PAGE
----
Saturday, August 15, 2009

The Red Legs and the "Buckskin" or "Red Legged" Scouts

There is one person on Connelley’s list of Kansas Red Legs that should not be there. Although he certainly knew many individuals associated with the Red Legs, James Butler Hickok, “Wild Bill,” was never a Red Leg. I will discuss this at length in a later blog and hopefully my friend Joe Rosa will provide his thoughts on the matter. As we shall see, however, there were many men who were left off of Connelley’s list.
The individuals included in Connelley’s Kansas Red Leg list fall into two separate and distinct categories. One group of men, more or less, coalesced around “The Chief of the Red Legs,” George H. Hoyt. (Photo on left) Without doubt, Hoyt was instrumental in forming the original “unofficial” organization. From time to time, these men were employed in an official capacity as scouts, spies and detectives, sometimes under the direct leadership of Hoyt. As an example, Hoyt commanded the following group of men during the summer of 1863:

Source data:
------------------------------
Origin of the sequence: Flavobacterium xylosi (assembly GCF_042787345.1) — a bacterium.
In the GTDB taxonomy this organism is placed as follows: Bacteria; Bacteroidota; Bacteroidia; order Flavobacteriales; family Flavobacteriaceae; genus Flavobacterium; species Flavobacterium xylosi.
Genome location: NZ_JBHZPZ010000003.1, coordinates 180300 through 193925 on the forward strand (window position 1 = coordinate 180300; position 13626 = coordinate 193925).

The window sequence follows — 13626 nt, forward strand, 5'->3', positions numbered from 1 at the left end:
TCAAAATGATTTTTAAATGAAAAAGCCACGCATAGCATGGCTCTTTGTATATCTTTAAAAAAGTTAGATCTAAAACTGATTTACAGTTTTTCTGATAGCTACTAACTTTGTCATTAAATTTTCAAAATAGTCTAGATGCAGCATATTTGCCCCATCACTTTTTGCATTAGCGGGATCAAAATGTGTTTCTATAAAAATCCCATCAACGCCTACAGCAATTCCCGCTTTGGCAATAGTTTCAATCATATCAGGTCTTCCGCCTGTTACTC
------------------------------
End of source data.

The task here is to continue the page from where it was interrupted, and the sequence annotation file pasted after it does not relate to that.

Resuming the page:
[Names in bold denote individuals from Connelley’s list of Red Legs]

Albott, Edward, P., Guide & Scout, 5-28 Aug. 1863
Atchison, John, Detective, 6 July-29 Aug.
Bender, John C., Detective, 20 May-10 Aug.
Blachly, John W., Detective, 18 June-28 Aug.
Bliss, J.F., Detective, 20 July-19 Aug.
Bridges, John L., Detective, 18 June-17 Aug.
Carpenter, Samuel W., Detective, 8 July-31 Aug.
Hook, Dawson A., Detective, 16 June-31 Aug.
Hoyt, George H., Chief Detective, 16 June-31 Aug.
Johnson, David, Detective, 6 Aug [Johnson was killed on his first day of employment. I will have the complete story of Johnson’s termination later on in the blog]
Johnson, William Henry Harrison, Detective, 18 June-18 Aug.
Kelsey, Thomas C., Detective, 1 July-16 Aug.
Kingsley, Richard, Detective, 25 July-31 Aug.
Kinsley, George, Detective, 16 June-31 Aug.
Logan, William, Detective, 19 July-18 Aug.
Raynard, Asa, Detective, 26 June-31 Aug.
Shelton, John, Detective, 19 June-31 Aug.
Speer, John L., Detective, 19 July-15 Aug.
Spui, C., [full name missing from document] Scout, 8-29 Aug.
Suley, R., Detective, 14 July-5 Aug.
Tinter, John R., Detective, 12-31 Aug.
Wilson, David, Detective, 1 June-31 Aug.

In my next blog post I will discuss the second group of men to whom the term Red Leg was applied, William Sloan Tough and his "Buckskin" or "Red Legged" scouts.


  1. This is really helpful stuff, Matt, thanks again for doing it.

    Here's a bigger and brighter copy of that same pic if you'd like it, compliments of the KSHS.